Monday, May 3, 2010

Physics as Magic?

There's a nice post over at Physics Buzz that I thought I might draw your attention to.  The central quote for me is:

"Speaking strictly about technology - which is often the knowledge attained by physicists put into practical use by engineers - physics has created some pretty amazing things. Cars, planes, iphones, medical treatments, lasers, 3-D movies, and the Large Hadron Collider. We are constantly WOWED by science. Unfortunately, the less someone understands how these things work, the more they begin to believe anything is possible. In other words, if you don't understand the parameters that allow for amazing things (like jets!) you also don't understand the parameters that would prevent other things (like energy generating heart replacements). If you don't understand anything about physics and technology, then it appears to be nothing short of magic, and magic has no bounds..."

I think this gets at some of the heart of what we're interested in doing here at the virtuosi.  By trying to strip away some of the mysticism around physics, we hope to bring people to a better understand of what we do.  Sure, we work fun problems, and discuss interesting topics (at least, so I hope).  More importantly though, while doing so we display both the tools of physics, and how physicists think.  The reason I got started on this blog is because I feel there is a huge gap in understanding between what physicists do and how we do it, and what the general public perceives us as doing.  I don't think this gap is good for anyone, and I think part of the reason for that is very well articulated in the above quote.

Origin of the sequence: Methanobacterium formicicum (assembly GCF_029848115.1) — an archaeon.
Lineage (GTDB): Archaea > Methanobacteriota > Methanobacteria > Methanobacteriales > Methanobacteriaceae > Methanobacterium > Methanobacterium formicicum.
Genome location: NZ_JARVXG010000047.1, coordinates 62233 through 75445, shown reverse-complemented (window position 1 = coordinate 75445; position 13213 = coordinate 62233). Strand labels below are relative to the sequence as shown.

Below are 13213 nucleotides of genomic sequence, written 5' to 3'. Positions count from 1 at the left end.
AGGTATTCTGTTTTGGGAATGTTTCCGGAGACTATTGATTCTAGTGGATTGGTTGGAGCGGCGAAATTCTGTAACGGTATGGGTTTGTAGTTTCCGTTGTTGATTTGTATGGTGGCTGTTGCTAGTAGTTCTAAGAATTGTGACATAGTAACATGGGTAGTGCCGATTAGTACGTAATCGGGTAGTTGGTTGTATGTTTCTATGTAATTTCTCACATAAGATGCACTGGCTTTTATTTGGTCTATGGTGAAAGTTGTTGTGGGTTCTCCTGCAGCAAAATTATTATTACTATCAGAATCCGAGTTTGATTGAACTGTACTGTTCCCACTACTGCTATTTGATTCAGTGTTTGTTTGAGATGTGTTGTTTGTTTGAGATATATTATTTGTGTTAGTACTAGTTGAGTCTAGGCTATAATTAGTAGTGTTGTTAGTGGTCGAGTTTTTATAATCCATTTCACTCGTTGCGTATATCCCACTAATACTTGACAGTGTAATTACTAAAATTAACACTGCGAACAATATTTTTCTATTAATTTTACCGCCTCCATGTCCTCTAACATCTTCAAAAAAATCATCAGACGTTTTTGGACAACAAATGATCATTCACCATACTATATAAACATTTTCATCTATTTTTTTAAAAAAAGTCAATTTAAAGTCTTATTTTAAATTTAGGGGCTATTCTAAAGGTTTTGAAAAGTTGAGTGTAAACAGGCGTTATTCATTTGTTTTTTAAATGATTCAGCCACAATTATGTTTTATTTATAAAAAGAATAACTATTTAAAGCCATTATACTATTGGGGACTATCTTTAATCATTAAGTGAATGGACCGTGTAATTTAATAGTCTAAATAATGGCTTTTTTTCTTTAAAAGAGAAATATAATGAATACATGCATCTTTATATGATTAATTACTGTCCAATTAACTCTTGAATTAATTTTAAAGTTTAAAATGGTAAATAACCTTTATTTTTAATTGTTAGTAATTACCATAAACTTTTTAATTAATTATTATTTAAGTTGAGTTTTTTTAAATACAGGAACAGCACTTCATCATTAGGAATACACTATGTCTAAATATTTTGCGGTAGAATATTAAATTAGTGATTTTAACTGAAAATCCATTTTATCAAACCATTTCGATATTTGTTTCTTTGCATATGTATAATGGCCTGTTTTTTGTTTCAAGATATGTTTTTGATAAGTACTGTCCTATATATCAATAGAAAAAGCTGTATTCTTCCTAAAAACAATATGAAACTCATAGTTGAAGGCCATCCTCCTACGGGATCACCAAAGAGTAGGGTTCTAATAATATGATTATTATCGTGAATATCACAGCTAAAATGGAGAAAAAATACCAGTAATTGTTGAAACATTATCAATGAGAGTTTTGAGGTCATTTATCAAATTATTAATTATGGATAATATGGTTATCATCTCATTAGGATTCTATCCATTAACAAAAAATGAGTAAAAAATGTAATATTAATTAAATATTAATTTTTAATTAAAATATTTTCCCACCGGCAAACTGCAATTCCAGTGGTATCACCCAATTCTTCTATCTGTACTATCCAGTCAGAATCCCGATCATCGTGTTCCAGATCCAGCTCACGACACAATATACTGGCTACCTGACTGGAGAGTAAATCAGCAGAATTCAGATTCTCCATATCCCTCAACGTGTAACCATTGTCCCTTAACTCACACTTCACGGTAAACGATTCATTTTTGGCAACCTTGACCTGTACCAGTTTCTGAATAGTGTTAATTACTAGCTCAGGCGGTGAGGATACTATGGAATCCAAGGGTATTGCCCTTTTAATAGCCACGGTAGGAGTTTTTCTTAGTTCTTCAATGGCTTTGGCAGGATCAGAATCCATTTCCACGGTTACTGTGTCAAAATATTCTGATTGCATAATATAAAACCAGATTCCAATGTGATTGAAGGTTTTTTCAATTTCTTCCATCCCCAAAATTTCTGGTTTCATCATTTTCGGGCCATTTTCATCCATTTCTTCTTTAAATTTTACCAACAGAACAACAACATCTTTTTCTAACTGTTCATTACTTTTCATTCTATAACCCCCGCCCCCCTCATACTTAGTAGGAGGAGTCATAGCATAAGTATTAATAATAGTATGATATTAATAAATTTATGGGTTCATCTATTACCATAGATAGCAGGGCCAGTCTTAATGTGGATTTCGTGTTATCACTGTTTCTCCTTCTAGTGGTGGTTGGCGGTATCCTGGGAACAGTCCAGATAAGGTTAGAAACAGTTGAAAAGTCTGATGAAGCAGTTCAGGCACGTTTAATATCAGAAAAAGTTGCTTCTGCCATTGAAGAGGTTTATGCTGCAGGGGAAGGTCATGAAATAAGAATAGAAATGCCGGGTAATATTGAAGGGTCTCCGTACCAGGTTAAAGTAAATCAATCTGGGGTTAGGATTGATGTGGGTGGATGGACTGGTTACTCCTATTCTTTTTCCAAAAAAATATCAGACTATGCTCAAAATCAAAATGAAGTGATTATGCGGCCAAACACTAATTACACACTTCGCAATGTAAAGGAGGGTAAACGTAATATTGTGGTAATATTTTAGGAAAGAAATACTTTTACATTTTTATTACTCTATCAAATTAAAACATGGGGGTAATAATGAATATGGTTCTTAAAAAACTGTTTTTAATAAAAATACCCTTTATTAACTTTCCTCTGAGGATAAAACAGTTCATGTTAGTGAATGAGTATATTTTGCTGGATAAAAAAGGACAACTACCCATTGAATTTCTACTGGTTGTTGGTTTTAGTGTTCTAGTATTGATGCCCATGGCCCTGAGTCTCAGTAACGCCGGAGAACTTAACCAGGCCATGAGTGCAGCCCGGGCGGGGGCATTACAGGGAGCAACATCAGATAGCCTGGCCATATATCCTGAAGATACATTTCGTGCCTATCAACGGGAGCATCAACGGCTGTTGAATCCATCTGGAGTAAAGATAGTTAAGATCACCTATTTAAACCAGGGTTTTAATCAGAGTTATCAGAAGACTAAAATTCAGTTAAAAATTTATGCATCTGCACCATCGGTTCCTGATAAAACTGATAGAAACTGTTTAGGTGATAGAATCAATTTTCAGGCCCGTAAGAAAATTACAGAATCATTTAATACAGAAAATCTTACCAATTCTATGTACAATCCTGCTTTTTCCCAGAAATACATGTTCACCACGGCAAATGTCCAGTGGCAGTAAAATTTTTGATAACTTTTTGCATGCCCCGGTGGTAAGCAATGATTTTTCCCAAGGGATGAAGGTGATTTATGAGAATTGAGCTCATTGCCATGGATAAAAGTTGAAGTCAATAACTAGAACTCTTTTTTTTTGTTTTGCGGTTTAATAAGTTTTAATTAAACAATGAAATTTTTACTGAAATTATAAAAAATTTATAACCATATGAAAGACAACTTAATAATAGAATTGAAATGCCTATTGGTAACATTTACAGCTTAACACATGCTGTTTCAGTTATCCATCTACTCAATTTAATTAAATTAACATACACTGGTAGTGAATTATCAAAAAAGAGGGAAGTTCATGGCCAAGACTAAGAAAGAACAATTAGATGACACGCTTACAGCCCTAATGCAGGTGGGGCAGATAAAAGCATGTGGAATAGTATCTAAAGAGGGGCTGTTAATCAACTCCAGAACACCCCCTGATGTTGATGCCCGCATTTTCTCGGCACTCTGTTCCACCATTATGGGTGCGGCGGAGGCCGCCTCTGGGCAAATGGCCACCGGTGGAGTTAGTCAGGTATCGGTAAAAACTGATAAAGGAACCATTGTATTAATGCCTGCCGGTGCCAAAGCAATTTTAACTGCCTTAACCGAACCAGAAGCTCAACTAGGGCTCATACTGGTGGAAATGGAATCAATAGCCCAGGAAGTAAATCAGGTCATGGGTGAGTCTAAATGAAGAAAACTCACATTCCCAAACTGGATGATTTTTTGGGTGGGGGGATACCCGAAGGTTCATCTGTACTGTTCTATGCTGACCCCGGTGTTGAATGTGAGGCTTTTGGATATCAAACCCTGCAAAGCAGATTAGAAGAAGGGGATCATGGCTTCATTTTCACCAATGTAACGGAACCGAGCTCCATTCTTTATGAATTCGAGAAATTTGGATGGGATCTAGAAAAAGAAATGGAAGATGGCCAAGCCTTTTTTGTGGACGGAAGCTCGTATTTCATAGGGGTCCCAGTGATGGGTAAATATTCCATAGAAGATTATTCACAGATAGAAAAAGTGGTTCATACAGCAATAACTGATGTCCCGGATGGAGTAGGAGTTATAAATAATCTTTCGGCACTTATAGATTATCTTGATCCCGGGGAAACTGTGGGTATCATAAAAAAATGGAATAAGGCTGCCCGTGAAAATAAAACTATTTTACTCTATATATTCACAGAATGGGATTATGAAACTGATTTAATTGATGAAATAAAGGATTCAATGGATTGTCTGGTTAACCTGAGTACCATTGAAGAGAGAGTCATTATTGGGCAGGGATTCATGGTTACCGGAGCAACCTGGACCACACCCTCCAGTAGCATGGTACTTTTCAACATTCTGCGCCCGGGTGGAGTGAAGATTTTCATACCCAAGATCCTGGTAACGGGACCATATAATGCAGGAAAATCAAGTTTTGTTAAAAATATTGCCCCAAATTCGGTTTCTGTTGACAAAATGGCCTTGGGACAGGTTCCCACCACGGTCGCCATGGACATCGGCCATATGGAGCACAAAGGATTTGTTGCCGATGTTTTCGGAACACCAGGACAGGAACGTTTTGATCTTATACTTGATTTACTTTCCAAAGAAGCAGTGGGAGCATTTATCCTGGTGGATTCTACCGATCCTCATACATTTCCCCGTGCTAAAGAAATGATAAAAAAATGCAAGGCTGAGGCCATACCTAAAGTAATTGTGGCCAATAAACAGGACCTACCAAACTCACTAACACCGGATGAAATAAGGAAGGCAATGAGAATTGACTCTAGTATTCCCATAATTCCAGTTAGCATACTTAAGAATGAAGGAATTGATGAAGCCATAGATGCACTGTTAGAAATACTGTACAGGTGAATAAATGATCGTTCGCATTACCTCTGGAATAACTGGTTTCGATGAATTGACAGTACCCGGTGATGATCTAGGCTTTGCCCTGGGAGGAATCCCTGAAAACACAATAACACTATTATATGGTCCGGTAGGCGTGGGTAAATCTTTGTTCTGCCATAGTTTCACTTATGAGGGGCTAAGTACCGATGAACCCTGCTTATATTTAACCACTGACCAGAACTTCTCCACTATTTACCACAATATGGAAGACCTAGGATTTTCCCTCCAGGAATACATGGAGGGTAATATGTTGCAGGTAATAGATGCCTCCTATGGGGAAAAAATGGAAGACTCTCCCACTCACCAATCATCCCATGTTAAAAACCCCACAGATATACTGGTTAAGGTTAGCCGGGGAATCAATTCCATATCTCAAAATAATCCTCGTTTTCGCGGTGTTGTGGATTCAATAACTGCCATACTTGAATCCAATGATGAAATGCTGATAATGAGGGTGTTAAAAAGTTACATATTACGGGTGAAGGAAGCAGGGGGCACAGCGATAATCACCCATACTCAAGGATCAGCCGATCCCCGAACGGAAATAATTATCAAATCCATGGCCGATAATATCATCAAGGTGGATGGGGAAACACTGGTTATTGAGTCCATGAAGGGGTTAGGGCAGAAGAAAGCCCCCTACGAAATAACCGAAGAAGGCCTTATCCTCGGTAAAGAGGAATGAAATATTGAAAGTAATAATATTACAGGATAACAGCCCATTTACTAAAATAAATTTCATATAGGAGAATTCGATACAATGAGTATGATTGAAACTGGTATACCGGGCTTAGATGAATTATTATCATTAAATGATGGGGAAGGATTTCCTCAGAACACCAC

Of course, part of my hope for this blog is that if more people are comfortable with physics, when I tell people at a dinner party that I'm a physicist the response won't be either "Oh, I hated physics in high school" or "Oh, that's nice." End of conversation.


  1. My physics TA at my undergrad was also a magician... explain that!

  2. To be honest, a lot of physics is magic to people simply because they don't want to think about it. They have a fascination with the weird metaphysical stuff, but no interest in the actual mysteries that people are trying to solve.

    The other day I was sitting next to a girl on the bus who introduced herself as a medieval studies grad student. I told her I was a physics grad student, and she enthusiastically started talking about a television program she saw that had said people were mostly made up of some other kind of matter (I assumed she was talking about dark matter). I also got excited, seeing as this is one of those things I feel like I can explain to a layman (a galaxy not having enough observable mass to generate the centripetal force necessary to hold the outermost stars in orbit). But the moment I started talking about forces and gravity, it was like a switch went off in her head and she was instantly bored.

    I guess the point I am making is that to some extent, people like mysticism. They enjoy abstract physics concepts like quantum tunneling, parallel universes, the twin paradox, etc; and yet they don't have the patience do any actual thinking to understand the mathematical basis for these ideas. Perhaps they would indeed find the physical explanation interesting, they just don't feel like sparing the neurons for it.

    Now, I'm not saying there's no point in trying to get people to understand real physics. I'm just saying it is a two part process. Physicists need to be more open with the public and try to explain physics in an accessible way, but the public also needs to overcome this mental laziness that seems to permeate our society. I have no idea how to do the second part... maybe don't let them watch so much television when they are kids (or make cartoons smarter, like they were in the 90s).

    Also, I might point out, one solution to your problem, Jesse, is to only have dinner parties with high school students. :P